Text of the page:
Demulsification is a process where emulsions are broken down, most typically by the addition of chemicals. Demulsification is especially important in oil industry where stable oil-water emulsions are formed during oil production.
Demulsification is especially important in oil industry
Emulsion stability is often discussed in various industries such as food and cosmetics. But as important as the stability of the emulsions is for those products, the possibility to destabilize the emulsion can be such as essential.
During oil production, very stable water-in-oil (W/O) emulsions are formed. These emulsions are stabilized by the naturally occurring ingredients in oil, such as asphaltenes and resins. These molecules behave as surfactants and adsorb at the oil-water interface, preventing coalescence of water droplets and making the emulsions extremely difficult to break.
In oil production, the emulsions are problematic as the high water content will cause problems in the refinery through pipeline corrosion. The water needs to thus be removed prior transportation to the refinery.
In oil-water demulsification process, the following points are important
Rate of the speed at which the separation process takes place
Amount of water left in the crude oil after separation
Quality of the separated water for disposal
These factors dictate the time it takes to destabilize the emulsion as well as the quality of both, the produced crude oil as well as the wastewater.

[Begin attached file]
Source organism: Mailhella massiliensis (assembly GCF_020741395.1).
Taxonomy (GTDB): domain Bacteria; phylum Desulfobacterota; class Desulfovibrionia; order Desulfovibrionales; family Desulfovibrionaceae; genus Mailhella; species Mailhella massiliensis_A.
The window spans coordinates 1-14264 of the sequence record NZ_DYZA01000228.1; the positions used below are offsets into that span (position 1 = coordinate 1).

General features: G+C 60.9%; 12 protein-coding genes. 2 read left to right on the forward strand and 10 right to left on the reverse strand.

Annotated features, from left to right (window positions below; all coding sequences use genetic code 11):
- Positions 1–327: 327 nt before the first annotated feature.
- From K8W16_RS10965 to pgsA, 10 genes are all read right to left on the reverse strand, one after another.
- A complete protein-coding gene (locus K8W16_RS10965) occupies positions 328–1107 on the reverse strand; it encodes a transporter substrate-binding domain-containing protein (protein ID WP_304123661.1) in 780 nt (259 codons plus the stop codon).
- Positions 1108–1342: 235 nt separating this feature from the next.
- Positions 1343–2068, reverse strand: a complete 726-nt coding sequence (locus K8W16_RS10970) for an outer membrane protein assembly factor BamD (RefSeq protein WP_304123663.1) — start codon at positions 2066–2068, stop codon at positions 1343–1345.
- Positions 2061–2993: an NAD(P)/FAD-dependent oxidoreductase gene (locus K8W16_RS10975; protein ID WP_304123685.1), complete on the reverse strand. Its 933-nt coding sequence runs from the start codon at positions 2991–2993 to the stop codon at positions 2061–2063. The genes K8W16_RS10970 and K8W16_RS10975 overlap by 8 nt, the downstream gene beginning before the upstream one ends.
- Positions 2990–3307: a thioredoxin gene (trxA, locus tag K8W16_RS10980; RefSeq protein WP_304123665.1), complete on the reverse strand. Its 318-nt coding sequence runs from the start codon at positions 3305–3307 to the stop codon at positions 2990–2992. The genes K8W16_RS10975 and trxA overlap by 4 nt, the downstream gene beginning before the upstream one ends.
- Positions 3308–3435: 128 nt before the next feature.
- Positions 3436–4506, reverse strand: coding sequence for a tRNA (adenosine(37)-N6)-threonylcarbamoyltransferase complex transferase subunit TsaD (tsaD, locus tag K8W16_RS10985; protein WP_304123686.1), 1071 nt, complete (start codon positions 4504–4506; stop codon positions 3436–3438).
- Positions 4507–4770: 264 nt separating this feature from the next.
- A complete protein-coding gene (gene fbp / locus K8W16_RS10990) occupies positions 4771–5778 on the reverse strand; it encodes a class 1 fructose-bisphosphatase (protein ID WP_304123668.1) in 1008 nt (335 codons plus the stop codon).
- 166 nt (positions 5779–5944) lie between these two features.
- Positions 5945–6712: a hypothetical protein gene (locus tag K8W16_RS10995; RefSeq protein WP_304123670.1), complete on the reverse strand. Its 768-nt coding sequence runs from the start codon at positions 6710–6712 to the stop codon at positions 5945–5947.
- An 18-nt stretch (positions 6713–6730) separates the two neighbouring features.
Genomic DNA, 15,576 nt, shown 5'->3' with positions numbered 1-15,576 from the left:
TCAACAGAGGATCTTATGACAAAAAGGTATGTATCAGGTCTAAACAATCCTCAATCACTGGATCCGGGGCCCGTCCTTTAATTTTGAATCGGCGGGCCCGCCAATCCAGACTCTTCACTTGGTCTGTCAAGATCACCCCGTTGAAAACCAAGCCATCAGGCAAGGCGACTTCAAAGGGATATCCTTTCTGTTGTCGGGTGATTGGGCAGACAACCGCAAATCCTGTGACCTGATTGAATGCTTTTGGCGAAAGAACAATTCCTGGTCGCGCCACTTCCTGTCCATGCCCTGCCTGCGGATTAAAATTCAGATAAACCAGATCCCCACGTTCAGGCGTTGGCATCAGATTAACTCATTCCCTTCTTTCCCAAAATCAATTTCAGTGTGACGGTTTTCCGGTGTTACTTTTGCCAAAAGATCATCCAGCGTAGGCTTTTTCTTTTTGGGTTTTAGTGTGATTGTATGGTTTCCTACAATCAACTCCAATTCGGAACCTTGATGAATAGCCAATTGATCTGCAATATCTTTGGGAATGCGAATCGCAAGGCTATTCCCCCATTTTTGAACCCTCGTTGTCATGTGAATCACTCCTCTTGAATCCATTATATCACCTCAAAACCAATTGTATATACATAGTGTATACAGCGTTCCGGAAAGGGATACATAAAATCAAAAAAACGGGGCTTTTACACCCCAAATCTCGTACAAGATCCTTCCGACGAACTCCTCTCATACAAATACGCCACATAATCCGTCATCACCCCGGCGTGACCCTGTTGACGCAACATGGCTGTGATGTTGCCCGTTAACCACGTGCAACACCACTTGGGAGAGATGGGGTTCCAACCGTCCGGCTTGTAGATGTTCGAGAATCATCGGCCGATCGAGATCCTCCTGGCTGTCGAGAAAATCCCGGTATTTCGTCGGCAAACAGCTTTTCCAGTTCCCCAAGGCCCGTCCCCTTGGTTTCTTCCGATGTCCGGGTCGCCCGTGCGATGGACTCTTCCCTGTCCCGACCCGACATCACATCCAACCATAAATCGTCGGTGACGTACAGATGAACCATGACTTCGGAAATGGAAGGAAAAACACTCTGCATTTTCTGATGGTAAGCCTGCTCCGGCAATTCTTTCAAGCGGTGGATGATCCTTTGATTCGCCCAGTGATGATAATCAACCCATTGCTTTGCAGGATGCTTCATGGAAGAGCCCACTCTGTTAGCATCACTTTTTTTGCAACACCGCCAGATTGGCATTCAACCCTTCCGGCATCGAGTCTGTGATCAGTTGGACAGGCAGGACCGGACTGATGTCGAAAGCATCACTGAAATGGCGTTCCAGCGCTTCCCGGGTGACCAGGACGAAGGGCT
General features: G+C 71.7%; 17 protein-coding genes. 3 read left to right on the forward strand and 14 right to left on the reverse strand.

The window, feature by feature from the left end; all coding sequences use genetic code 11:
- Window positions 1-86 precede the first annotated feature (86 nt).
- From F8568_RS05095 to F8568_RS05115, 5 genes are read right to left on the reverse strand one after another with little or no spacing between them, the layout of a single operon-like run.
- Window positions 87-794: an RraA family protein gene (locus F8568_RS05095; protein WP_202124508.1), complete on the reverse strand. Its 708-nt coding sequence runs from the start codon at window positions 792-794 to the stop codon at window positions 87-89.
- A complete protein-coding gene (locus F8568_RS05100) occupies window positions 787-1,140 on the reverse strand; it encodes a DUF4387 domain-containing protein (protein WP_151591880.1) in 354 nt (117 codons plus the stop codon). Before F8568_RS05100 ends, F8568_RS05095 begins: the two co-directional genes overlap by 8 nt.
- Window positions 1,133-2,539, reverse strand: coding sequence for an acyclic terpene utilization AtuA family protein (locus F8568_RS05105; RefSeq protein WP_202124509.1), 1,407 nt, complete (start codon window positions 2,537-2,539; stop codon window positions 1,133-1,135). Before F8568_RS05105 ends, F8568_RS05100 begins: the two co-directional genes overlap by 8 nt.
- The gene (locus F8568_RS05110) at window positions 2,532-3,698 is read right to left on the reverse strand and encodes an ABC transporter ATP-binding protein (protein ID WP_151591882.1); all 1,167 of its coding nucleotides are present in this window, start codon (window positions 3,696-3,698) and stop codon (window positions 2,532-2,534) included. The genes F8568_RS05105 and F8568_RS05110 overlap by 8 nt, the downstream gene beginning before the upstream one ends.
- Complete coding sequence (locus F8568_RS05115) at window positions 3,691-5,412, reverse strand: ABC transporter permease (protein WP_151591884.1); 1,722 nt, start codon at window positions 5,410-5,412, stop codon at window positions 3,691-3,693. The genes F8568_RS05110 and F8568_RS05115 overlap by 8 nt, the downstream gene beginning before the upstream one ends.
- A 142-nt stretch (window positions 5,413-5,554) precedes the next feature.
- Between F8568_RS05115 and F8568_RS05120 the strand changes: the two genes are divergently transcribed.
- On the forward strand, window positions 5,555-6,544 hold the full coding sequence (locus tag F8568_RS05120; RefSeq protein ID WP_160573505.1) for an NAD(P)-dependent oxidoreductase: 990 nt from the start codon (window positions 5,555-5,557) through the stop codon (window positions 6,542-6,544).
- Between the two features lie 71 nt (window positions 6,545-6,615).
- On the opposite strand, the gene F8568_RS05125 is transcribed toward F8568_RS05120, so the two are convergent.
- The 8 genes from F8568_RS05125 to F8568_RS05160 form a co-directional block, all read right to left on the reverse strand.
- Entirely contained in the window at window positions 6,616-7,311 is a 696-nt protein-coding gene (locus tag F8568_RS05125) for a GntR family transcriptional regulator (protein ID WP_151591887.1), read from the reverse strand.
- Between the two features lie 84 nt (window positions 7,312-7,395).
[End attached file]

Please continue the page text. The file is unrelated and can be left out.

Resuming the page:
Demulsifiers are used to destabilize emulsions
The stability of the emulsion arises from the formation of the interfacial film at oil-water interface. To separate the emulsion, this film needs to rapture for the coalescence of the droplets to happen. In oil industry, chemical demulsifiers are used to help in this process.
Demulsifier is a surfactant used to break the oil-water emulsions. Typically, water-soluble demulsifiers are used to destabilize oil-in-water emulsions and oil-soluble demulsifiers are used to break water-in-oil emulsions. To break the emulsions, the water droplets should flocculate and eventually coalescence to form two separate phases, i.e. oil and water. For destabilization to happen the demulsifier must adsorb to the interface, remove, and break up the asphaltene aggregates. Also, they should reduce the interfacial tension between the oil and water phases to facilitate the droplet coalescence.
To hear more about the emulsion stability and how it can be studied through interfacial rheology, listen to the pod through the link below.